In sad twist on tradition, captains let passengers go down with the ship
NEW YORK — Ever since the Titanic sank on its maiden voyage, carrying its captain and many of its passengers with it, the notion that the captain goes down with his ship has been ingrained in popular culture.
But now, for the second time in only over two years, a sea captain — first in Italy and now in South Korea — has been among the first to flee a sinking vessel, placing his own life ahead of those of his terrified passengers.
A much-publicised photo from the latest accident shows the Korean captain being helped off his own ship, the Sewol, stepping off the deck to safety even as scores of his passengers remained below, where, as survivors believe, the passengers became trapped by rushing water and debris.
The behaviour has earned the captain, Lee Jun-seok, 69, the nickname the “evil of the Sewol” among South Korean bloggers. It also landed him in jail.
Maritime experts called the abandonment shocking — violating a proud international (and South Korean) tradition of stewardship, based at least as much on accepted codes of behaviour as by law. “That guy’s an embarrassment to anybody who’s ever had command at sea,” said Mr John Padgett III, a retired United States Navy rear admiral and former submarine captain.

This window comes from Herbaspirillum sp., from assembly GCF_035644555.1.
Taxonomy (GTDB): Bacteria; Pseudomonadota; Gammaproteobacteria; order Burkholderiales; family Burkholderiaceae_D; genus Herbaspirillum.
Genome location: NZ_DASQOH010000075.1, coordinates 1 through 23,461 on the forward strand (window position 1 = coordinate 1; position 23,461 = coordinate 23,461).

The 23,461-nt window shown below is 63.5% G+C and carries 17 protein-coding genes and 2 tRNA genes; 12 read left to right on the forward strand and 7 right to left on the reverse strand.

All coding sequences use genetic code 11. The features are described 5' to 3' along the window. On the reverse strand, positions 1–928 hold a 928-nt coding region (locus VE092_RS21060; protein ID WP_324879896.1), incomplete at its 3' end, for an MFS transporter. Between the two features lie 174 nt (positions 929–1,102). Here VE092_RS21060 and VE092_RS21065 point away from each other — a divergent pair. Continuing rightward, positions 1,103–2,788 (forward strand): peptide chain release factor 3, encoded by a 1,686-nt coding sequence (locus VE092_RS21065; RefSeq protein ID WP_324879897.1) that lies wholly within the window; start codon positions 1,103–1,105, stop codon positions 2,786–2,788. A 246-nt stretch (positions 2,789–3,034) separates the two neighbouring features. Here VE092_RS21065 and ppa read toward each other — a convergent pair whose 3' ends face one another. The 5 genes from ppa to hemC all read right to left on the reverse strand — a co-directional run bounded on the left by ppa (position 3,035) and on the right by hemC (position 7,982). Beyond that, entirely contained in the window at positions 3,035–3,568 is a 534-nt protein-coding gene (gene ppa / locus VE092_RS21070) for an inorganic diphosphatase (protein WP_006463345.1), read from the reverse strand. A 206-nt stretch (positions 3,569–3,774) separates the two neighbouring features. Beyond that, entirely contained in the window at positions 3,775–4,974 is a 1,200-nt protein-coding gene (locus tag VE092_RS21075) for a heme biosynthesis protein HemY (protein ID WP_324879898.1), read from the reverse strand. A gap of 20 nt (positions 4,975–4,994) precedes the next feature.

Mr Padgett’s sentiments were echoed by Captain William Doherty, who has commanded US Navy and merchant ships and managed safety operations at a major cruise line. He called Lee’s decision to leave his 447 passengers “a disgrace” and likened it to the desertion of the stricken Costa Concordia cruise ship off the Italian coast in 2012.
The captain of that Italian ship, Francesco Schettino, is on trial on manslaughter charges after the sinking of his ship left more than 30 people dead. “You can’t take responsibility, or say you do, for nearly 500 souls, and then be the first in the lifeboat,” Mr Doherty said.
Civil courts in the US have long viewed captains as having an obligation to protect their passengers and ships, but the cases in South Korea and Italy seem likely to test the notion of criminal liability in disasters.
Most countries do not explicitly state that a captain must be the last person to leave a distressed ship, experts say, giving captains the leeway to board lifeboats or nearby ships if they can better command an evacuation from there. South Korea’s law, however, appears to be explicit, allowing the authorities to arrest Lee for abandoning the boat in a time of crisis.
An international maritime treaty known as the Safety of Life at Sea — first adopted in 1914 after the Titanic disaster — makes a ship’s captain responsible for the safety of his vessel and everyone on board. The treaty also says passengers should be able to evacuate within 30 minutes of a general alarm.
The Sewol took two-and-a-half hours to sink. THE NEW YORK TIMES